Emotions are of increasing interest in all the human sciences. In the past two decades, a growing number of anthropologists have explored emotional dynamics in a variety of geographic and cultural settings, and have developed various, at times conflicting, theories of emotion. This book fills a major gap by providing a concise introduction to the anthropology of emotions that outlines some of the major themes and controversies. Drawing on fieldwork undertaken in Europe, Japan and Melanesia, the authors explore how consciousness, memory, identity and politics are intimately related to emotional processes. A broad range of case studies covers such topics as how fear is managed in Belfast, how Spanish gypsies grieve and why Japanese tourists are drawn to monkey parks. This book will be of interest to anyone seeking to understand the formative impact emotions have on culture and society in an increasingly globalized world.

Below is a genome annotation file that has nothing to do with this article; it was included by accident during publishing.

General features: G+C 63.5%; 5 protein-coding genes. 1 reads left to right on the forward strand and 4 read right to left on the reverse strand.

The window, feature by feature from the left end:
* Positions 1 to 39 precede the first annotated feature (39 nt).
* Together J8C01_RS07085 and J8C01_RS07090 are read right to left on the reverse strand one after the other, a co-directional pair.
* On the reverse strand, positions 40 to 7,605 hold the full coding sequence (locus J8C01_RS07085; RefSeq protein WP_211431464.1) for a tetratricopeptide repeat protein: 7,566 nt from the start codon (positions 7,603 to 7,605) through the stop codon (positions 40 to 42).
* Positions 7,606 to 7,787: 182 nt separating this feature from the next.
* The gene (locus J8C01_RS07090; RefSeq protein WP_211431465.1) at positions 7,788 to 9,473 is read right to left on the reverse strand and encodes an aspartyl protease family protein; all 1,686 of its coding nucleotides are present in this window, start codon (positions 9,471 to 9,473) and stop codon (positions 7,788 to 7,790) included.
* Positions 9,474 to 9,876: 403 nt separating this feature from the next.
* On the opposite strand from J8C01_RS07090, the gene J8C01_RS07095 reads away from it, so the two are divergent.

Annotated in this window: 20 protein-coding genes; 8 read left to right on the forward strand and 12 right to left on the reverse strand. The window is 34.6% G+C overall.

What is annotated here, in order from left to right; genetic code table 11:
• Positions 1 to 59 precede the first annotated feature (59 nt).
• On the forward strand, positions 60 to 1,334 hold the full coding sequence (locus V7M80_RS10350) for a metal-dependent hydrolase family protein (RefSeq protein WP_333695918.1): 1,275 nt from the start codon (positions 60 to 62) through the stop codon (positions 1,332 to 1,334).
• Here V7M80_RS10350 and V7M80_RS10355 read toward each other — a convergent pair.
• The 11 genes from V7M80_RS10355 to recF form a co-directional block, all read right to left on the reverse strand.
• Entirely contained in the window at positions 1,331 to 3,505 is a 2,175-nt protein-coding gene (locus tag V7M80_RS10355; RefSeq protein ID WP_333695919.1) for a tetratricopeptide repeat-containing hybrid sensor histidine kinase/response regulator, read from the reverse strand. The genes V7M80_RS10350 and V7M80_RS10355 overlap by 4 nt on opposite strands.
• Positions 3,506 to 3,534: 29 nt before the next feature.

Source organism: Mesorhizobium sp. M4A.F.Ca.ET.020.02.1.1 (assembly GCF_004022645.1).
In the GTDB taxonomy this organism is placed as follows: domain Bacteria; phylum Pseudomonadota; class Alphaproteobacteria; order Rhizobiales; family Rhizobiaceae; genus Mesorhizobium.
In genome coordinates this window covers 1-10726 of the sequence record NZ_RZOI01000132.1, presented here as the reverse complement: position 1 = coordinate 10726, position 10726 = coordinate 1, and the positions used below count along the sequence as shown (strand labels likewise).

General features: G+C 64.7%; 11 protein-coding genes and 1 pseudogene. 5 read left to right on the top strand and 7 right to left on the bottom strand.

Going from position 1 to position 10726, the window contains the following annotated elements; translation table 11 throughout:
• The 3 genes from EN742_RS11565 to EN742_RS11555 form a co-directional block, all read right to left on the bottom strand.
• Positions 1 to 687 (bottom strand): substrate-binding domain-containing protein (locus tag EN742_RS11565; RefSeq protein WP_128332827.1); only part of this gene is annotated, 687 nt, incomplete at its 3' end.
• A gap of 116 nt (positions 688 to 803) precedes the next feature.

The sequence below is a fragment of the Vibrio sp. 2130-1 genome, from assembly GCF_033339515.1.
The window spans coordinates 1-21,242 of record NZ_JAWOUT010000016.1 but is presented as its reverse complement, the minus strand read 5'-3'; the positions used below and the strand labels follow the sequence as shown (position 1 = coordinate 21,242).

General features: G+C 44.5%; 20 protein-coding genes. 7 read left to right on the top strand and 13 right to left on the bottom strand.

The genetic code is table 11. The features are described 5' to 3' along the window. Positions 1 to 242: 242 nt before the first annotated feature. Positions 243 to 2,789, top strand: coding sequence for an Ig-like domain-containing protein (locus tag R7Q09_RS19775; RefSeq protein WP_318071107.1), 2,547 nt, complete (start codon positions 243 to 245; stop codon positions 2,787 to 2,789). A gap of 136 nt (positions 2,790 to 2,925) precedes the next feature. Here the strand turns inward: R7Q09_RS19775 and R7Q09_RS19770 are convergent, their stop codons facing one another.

About the Author
Kay Milton is Head of the School of Anthropological Studies, Queens University Belfast.Maruska Svasek is a researcher in the School of Anthropological Studies, Queens University Belfast.